After nearly two full seasons, Noah has carefully evaluated all the different days of the week against his and Kurt’s schedule, Finn’s schedule, and the overall obligations of life. The consensus in his mind is pretty clear: Thursday nights are the worst night. Almost every week, there are projects due on Friday morning. Finn always flies out on Wednesdays, assuming he doesn’t have to fly out on Tuesday late. It’s not that he and Kurt don’t have a full life without Finn there, but the sense of something missing and not by choice is present.
The first Thursday night in December, then, is a perfectly valid time to be a little morose as he walks home after finishing an assignment, Noah thinks. Hanukkah starts in less than a week, and all he can think about is how much things have changed since a year earlier, not to mention two years before. There had been part of Noah in 2015 that thought Finn might not go into the NFL, Heisman win mid-Hanukkah be damned. In 2016, Noah’d at least felt like maybe they were creating a new normal.
Noah laughs bitterly out loud as he rounds the corner a few blocks from home. A new apartment, Hannah in one bedroom, Noah’s pretty sure Finn’s drinking most nights in Chicago, and the hell of it is he can’t even really tell himself they’re almost halfway through the contract.
“The fucking contract, the almighty millions, the bane of my existence,” Noah mutters to himself. He wants to look around at the dark city, to think about latkes and blintzes and candlelit menorahs. He’d like to pretend about a lot of things, and he feels like sometimes he mostly manages. His life is good, and he knows that, most of the time. Nothing about their life is permanent, there are multiple lights at the ends of multiple tunnels, and he can say that he genuinely loves the stuff they’re doing in grad school. “I just don’t feel very Hanukkah-y,” Noah says when he reaches their building.
Noah stops outside their door and listens. He can’t hear anything, which is a good sign. He loves his sister, and he’s beyond glad they didn’t leave Hannah in Lima to finish high school under the auspices of Burt and Carole, but music or laughter would have meant she wasn’t in her room, doing homework. Considering the amount of homework Noah did as a freshman in high school, sometimes he feels more than a little hypocritical telling Hannah to do her homework. Sometimes, too, it’s easier to pretend when he gets home. Pretend that the reason they have a bigger apartment isn’t because his mother’s dead, because whatever else Rina was, she was still the parent that stayed. Pretend that he and Kurt don’t have to figure out how to parent a high schooler when they can remember their own high school experience so vividly. Pretend to Hannah that despite what she knows about the two of them and Finn, he’s fine, really.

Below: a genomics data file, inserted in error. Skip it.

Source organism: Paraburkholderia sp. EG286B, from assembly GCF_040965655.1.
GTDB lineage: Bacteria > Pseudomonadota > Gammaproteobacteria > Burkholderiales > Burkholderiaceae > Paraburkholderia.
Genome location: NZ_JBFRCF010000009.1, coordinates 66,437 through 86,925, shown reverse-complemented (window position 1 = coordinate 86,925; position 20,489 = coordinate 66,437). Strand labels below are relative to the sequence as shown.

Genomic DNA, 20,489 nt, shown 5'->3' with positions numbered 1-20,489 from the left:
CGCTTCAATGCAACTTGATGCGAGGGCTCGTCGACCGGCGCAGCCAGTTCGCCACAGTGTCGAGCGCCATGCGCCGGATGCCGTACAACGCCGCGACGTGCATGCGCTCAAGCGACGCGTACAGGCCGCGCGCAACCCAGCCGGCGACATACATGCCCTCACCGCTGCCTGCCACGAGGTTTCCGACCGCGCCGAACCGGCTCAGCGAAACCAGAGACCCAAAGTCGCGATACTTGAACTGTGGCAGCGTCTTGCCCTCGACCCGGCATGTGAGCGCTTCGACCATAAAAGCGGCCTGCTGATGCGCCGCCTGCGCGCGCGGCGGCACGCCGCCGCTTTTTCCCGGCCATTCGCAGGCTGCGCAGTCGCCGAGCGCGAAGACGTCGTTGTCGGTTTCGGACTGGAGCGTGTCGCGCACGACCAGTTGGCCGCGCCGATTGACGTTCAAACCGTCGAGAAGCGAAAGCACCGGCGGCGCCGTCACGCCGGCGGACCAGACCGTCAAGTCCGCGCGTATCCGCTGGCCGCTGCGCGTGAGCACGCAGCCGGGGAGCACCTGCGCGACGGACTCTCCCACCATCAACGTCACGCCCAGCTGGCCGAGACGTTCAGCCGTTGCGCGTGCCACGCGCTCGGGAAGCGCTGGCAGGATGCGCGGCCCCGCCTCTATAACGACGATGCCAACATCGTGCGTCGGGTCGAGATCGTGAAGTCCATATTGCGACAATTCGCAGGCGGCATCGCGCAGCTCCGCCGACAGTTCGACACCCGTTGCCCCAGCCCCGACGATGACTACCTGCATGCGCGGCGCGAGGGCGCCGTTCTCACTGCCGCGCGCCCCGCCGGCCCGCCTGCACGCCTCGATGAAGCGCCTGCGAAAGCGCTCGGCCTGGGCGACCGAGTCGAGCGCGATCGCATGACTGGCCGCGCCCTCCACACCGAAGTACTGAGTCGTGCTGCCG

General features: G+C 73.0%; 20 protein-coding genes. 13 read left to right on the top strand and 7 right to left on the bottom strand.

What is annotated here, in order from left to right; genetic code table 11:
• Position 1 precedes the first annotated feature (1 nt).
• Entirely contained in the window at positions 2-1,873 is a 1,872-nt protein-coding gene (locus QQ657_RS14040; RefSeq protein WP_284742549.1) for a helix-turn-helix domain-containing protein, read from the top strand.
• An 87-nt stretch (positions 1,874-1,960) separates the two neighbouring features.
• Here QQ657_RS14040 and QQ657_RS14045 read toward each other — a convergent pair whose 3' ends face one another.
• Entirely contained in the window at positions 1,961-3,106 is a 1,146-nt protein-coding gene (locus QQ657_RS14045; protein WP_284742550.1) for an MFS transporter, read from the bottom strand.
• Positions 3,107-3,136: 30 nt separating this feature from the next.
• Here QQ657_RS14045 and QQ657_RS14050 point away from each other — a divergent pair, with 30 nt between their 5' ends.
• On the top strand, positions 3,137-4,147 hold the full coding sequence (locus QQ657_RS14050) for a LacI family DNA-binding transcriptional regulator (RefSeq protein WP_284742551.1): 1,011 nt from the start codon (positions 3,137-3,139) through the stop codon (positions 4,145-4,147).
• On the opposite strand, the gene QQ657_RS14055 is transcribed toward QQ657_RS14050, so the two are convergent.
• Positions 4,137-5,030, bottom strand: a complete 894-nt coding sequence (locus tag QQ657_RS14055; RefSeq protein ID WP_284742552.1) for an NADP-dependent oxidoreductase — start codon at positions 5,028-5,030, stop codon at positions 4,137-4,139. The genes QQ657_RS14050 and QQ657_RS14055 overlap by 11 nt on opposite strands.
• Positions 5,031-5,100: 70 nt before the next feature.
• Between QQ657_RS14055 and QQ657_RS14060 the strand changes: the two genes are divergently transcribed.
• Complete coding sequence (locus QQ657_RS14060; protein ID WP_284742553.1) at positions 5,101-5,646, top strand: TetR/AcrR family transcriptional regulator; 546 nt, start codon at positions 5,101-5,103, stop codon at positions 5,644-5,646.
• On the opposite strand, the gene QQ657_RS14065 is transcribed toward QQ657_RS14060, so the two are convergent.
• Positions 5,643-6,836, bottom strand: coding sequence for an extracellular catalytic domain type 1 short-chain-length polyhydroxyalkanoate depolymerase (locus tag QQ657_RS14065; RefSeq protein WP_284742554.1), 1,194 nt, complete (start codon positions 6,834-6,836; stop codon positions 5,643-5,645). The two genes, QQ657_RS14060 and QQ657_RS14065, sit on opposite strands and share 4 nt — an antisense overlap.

When Noah thinks of it that way, he spends a lot of time pretending, when he’s not got enough other things to think about.
He opens the door and drops his backpack under the coat rack, dumping his hat and gloves onto the small table in the entryway before draping his coat and scarf on the hooks on the wall. He rubs his hands together briefly before leaning down to pull off his boots, and Kurt appears as he’s getting the first boot off.
“Thursday night?” Kurt says sympathetically. Kurt’s contention is that Monday night is actually the worst night of the week, but neither of them tries to bring the other around to their way of thinking. It’s better that they’re each able to sympathize, not empathize.
“Last time I checked the calendar,” Noah says wryly.
“Wallow or distract?”
“Oh, I think I’m already mid-wallow,” Noah says, and they both laugh for a moment before Kurt nods. By the time Noah gets his second boot off and walks into the living room, Kurt has music going and the overhead light off.
“Seemed like time for our new favorite album,” Kurt says, nodding at the speaker playing The Killers’ latest as he takes Noah’s hand.
“We’re just in a rut?” Noah says, then nods as Kurt shrugs. “Close enough.”
“We’ll climb, and we’ll climb, and we’ll climb,” Kurt says. “No one ever said this was going to go perfectly smoothly.” They sit down on the futon, and Noah briefly laughs in his head about how it directly contradicts the idea of climbing.
“Three people is already a whole extra person than most people figure in,” Noah agrees. “I wish I felt more in the holiday spirit. Hanukkah’s supposed to be celebratory, you know?”
“And yet there seems like very little to celebrate?”
“Well, yeah.” Noah gestures in the direction of Hannah’s room. “I think I’d gotten used to a lot of things. Actually seeing Beth during Hanukkah most years. FaceTiming with Hannah and Mom and Nana. Finn even usually had more flexibility in December than the rest of the fall, back at Wisconsin.”
“You’re allowed to grieve any and all of those, you know.”
Noah snorts. “Maybe. After finals, maybe. After Hanukkah.”
“You’re giving yourself a raincheck on grief?”
“None of it’s going to change,” Noah says. “The earliest date of change is still two years out. I can probably put it off and get through Hanukkah and the rest of the holidays.”
“You’ve done your best pretending,” Kurt says, sliding his arm around Noah and pulling him closer.
“Don’t give up?”
“Don’t you give up on me,” Kurt agrees. “Maybe slightly differently than the meaning in the song.”
“None of us are giving up,” Noah says firmly. “That’s one thing I can promise.”